However, because animals are individuals, the same socialization and training methods may not work for both puppies. Additionally, puppies may not have the time they need to evolve and develop at their own pace. Potty training can be frustrating because the most effective methods rely on routines and positive reinforcement, which can be difficult to achieve with two dogs.

Behaviors like chewing, scratching, or playful biting are doubly frustrating when trying to redirect two animals. You may miss opportunities to reward the behavior you’re trying to encourage or accidentally reinforce those you’re not.

In summary, young animals that do not have the chance to experience training and socialization as individuals are more likely to develop behaviors associated with litter syndrome. Again, these problems usually occur in dogs rather than cats.

Image credit: Kutikova Ekaterina, Shuterstock

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Frequently Asked Questions (FAQ)

Is it better to adopt two kittens?

As we have discussed, two kittens raised together are unlikely to develop the behavioral problems summarized by littermate syndrome, as puppies do. Adopting two kittens at once certainly has its advantages. Kittens often form a strong bond and get along well, although this is not always the case.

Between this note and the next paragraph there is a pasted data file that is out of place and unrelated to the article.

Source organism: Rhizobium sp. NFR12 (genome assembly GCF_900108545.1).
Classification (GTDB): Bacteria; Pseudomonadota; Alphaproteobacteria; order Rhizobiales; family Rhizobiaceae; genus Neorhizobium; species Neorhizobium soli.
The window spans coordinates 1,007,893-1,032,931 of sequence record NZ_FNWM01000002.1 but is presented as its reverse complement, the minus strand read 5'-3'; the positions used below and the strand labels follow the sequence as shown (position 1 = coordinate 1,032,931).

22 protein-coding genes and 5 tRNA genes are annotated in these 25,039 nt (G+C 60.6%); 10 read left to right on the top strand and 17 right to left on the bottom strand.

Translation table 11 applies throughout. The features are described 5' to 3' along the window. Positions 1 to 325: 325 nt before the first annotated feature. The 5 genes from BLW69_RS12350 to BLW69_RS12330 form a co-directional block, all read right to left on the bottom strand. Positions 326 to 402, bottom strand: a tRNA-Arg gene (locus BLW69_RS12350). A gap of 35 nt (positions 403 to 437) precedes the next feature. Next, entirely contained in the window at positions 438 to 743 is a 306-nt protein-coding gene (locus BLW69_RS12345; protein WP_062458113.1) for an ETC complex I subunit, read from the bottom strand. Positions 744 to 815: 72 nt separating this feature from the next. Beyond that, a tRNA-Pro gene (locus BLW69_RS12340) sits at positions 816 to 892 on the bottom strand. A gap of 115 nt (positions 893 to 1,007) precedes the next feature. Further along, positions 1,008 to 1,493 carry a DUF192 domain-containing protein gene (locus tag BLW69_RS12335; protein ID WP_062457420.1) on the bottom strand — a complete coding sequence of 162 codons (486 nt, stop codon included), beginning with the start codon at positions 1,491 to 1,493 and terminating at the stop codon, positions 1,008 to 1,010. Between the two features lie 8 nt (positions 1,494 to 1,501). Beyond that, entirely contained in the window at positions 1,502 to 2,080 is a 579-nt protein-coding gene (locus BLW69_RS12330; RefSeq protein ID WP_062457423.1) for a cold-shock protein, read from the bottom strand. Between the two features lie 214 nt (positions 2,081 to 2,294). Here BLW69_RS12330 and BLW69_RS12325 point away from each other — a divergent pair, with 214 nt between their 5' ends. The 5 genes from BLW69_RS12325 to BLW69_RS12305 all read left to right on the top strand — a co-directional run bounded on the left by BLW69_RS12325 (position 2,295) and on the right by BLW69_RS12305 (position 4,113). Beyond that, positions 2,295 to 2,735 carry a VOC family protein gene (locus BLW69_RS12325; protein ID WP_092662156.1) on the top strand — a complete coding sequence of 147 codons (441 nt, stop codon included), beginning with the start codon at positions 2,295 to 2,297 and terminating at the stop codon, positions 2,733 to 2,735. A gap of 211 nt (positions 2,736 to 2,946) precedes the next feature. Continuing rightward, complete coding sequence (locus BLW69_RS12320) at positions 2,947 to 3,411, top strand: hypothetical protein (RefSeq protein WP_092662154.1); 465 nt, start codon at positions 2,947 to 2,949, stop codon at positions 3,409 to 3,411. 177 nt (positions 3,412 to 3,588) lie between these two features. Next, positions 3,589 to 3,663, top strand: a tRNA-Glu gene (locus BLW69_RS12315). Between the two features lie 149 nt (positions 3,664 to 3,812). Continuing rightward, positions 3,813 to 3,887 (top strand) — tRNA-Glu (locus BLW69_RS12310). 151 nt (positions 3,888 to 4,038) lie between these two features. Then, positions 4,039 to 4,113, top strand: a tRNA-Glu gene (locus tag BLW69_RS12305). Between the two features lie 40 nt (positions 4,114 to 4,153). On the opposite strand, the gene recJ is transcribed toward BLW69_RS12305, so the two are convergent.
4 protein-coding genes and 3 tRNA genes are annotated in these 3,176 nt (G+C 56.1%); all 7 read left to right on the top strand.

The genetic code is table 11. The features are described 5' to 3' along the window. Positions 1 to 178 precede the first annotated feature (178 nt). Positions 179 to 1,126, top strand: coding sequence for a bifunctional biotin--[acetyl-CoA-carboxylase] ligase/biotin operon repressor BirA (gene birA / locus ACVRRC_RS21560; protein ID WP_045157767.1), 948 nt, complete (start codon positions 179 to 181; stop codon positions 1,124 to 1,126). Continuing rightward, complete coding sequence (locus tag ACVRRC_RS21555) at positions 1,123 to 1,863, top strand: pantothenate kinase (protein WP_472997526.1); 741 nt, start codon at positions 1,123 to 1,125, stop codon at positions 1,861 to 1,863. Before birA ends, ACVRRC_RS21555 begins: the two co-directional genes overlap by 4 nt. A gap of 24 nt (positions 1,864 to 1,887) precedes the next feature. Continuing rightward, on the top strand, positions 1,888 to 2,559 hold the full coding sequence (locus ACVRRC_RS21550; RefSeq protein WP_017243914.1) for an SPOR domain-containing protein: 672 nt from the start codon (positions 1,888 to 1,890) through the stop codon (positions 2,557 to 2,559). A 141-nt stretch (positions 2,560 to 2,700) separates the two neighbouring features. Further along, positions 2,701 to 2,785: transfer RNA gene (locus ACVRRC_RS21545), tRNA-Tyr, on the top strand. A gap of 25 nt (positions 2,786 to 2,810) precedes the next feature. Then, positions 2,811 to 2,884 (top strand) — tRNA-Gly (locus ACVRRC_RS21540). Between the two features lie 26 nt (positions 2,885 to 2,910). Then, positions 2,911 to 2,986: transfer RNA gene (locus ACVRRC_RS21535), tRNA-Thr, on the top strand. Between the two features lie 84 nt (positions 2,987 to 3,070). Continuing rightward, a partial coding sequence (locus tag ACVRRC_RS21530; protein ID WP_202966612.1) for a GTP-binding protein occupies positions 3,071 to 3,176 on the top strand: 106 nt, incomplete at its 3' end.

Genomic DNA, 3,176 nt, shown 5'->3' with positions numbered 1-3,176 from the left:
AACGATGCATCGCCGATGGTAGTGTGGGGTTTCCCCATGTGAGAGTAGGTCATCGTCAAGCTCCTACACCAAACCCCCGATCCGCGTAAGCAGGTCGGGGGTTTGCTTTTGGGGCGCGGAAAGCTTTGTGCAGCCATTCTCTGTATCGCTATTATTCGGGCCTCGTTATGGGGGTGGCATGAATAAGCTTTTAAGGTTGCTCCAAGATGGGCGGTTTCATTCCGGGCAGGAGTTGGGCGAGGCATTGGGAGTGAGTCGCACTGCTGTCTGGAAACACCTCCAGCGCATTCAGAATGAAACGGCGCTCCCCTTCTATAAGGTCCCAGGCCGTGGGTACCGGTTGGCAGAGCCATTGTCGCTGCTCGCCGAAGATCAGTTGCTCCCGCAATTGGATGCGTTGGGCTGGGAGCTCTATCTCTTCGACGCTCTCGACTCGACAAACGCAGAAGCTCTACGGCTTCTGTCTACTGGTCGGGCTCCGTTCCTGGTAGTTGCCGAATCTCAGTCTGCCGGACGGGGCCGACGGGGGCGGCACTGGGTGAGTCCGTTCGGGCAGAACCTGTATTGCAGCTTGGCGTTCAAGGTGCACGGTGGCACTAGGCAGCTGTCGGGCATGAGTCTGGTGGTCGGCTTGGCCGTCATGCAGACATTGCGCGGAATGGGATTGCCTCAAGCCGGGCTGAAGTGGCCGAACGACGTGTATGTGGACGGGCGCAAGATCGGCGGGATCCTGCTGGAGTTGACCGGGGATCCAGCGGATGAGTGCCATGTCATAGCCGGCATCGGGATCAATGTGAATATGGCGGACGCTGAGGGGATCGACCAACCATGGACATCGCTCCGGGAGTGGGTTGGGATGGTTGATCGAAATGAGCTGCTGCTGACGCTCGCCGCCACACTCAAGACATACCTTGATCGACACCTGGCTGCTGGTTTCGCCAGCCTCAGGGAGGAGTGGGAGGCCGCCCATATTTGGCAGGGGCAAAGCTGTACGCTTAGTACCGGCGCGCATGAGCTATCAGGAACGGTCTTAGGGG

Kittens can help each other by playing together rather than pestering you or another animal for attention. Interesting way, research suggests that owners who adopt two kittens from a litter are more likely to keep them long term. However, kittens don’t necessarily need to be adopted together to thrive.

Adopting two kittens is a good option if you have space and money, but it’s not always necessary. With proper attention and environmental enrichment, a kitten can be perfectly happy at home with its humans.

My cat seems lonely. Should I get a second cat?

Unrelated adult cats don’t always have the easiest time bonding with each other. Before have a second cat, consider the personality of your existing pet. Calm, friendly cats may feel comfortable with a new friend, while shy cats may think the world is ending.

As we’ve seen, cats can get their social and emotional needs met in other ways, like human attention or even a dog friend. If you want a second cat, you may have better luck introducing a kitten into the home than another adult.

Plan to introduce the new cat gradually, and don’t be surprised if it takes months for the animals to get along. It’s also possible that they never do.

man holding two cute canadian sphynx kittens
Image credit: Mariia Boiko, Shutterstock

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Because cats are not generally recognized as suffering from littermate syndrome, the question of whether to adopt two kittens it will depend on other factors. Remember, two cats require twice as much food, supplies and veterinary care. They also need more time and attention than a single pet. Consider your budget and downtime when deciding whether or not to adopt more than one kitten. For the cat’s sake, don’t feel obligated to take on more animals than you can afford or care for them successfully.

Featured image credit: ANURAK PONGPATIMET, Shutterstock